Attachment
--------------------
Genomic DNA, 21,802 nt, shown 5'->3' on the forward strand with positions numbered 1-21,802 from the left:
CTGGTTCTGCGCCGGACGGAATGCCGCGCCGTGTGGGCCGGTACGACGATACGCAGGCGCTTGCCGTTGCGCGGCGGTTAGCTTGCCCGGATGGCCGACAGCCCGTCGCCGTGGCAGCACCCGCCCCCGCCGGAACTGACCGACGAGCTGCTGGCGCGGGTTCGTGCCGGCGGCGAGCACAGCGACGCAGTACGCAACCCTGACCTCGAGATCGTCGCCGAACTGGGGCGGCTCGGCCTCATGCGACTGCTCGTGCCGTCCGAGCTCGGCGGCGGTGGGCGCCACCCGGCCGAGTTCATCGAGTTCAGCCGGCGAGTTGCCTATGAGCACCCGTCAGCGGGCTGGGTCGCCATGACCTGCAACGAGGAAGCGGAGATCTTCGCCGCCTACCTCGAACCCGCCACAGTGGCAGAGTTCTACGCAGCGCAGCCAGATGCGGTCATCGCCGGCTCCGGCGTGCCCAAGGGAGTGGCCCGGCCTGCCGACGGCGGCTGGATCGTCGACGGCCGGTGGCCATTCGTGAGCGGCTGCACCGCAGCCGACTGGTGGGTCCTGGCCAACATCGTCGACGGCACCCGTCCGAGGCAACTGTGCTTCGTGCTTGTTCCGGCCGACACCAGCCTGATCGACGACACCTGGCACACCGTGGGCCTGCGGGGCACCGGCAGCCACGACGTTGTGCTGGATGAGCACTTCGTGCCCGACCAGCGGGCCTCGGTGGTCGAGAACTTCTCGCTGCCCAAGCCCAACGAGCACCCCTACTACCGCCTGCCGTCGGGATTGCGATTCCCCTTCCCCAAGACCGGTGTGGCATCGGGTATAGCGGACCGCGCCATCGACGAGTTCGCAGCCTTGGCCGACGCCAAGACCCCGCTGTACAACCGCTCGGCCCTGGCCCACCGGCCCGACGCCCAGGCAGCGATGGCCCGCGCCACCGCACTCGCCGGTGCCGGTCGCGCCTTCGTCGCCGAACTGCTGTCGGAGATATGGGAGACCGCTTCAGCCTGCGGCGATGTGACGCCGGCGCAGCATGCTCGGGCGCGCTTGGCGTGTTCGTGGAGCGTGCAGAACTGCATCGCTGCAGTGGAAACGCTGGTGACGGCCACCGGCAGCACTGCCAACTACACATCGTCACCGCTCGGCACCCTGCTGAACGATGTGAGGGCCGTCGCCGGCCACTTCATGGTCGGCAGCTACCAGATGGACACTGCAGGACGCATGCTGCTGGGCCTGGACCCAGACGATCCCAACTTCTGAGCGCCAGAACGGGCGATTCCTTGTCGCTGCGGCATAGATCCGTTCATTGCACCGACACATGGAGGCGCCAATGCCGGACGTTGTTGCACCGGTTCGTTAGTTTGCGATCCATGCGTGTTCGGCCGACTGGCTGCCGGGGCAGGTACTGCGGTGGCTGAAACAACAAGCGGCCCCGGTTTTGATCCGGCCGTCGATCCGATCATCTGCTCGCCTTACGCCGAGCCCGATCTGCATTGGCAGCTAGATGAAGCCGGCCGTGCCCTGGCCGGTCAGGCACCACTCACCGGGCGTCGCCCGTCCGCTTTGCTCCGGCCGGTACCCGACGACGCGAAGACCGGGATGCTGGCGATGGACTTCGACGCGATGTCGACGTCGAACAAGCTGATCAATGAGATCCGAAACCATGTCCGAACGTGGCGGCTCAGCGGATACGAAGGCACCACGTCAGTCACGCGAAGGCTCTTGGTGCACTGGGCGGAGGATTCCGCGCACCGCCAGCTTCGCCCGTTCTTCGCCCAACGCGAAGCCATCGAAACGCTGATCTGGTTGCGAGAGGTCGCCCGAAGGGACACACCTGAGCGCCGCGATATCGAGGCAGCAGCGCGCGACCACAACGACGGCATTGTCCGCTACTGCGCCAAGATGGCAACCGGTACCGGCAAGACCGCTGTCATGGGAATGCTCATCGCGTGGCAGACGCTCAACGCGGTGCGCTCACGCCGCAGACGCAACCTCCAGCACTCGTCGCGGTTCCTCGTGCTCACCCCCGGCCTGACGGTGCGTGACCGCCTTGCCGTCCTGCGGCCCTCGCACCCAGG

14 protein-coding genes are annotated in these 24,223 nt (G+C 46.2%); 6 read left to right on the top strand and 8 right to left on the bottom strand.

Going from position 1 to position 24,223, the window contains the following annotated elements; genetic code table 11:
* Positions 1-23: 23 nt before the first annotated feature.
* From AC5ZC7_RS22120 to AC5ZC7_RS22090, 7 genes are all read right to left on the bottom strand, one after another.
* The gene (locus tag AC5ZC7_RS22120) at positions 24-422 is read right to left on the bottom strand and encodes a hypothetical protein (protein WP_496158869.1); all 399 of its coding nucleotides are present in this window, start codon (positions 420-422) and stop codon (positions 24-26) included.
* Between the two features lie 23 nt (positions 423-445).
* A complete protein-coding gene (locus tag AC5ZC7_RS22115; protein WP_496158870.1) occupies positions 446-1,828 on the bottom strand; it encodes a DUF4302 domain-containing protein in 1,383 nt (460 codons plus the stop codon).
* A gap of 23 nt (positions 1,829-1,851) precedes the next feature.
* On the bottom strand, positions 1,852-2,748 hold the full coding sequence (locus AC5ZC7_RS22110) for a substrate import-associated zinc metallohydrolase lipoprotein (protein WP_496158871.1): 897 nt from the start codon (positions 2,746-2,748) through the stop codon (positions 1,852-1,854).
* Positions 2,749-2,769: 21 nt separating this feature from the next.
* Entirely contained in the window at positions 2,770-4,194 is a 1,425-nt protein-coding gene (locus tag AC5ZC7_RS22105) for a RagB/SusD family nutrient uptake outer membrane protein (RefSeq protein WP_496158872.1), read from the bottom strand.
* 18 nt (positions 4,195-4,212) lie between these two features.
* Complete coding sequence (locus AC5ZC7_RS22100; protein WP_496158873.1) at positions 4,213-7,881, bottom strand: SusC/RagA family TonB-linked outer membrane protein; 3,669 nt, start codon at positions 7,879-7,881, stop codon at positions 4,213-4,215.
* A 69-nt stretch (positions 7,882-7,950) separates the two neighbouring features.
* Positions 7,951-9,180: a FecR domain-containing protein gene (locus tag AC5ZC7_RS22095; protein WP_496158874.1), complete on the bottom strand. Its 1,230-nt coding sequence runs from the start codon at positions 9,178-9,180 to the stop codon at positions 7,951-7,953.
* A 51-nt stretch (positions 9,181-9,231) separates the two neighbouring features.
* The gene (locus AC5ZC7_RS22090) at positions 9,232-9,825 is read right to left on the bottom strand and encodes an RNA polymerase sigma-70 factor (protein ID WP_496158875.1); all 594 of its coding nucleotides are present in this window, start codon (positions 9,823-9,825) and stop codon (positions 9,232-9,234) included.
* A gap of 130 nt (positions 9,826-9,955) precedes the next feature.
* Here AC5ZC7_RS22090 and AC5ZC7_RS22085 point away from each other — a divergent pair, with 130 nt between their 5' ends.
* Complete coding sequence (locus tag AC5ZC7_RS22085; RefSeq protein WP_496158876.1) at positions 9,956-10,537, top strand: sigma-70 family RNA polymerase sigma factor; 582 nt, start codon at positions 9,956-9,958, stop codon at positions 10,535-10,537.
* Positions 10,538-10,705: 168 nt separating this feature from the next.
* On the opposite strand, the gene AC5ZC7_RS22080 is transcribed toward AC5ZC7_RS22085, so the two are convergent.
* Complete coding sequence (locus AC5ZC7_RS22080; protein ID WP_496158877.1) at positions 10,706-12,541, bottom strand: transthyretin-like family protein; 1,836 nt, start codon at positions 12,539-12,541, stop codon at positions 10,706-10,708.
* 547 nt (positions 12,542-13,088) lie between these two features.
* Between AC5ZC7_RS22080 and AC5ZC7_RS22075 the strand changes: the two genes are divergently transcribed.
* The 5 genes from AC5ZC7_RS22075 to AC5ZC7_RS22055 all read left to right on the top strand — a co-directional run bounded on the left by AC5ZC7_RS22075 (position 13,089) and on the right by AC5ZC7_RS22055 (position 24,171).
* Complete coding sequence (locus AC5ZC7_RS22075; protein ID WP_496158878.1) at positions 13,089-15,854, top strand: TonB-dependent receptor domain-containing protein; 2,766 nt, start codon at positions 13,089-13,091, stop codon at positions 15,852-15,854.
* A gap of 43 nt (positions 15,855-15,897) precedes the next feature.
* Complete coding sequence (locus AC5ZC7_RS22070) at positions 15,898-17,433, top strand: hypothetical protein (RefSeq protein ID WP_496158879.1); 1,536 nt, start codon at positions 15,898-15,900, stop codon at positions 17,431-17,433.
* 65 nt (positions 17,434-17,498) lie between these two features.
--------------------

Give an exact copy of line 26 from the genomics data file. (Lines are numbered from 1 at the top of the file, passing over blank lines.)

* 547 nt (positions 12,542-13,088) lie between these two features.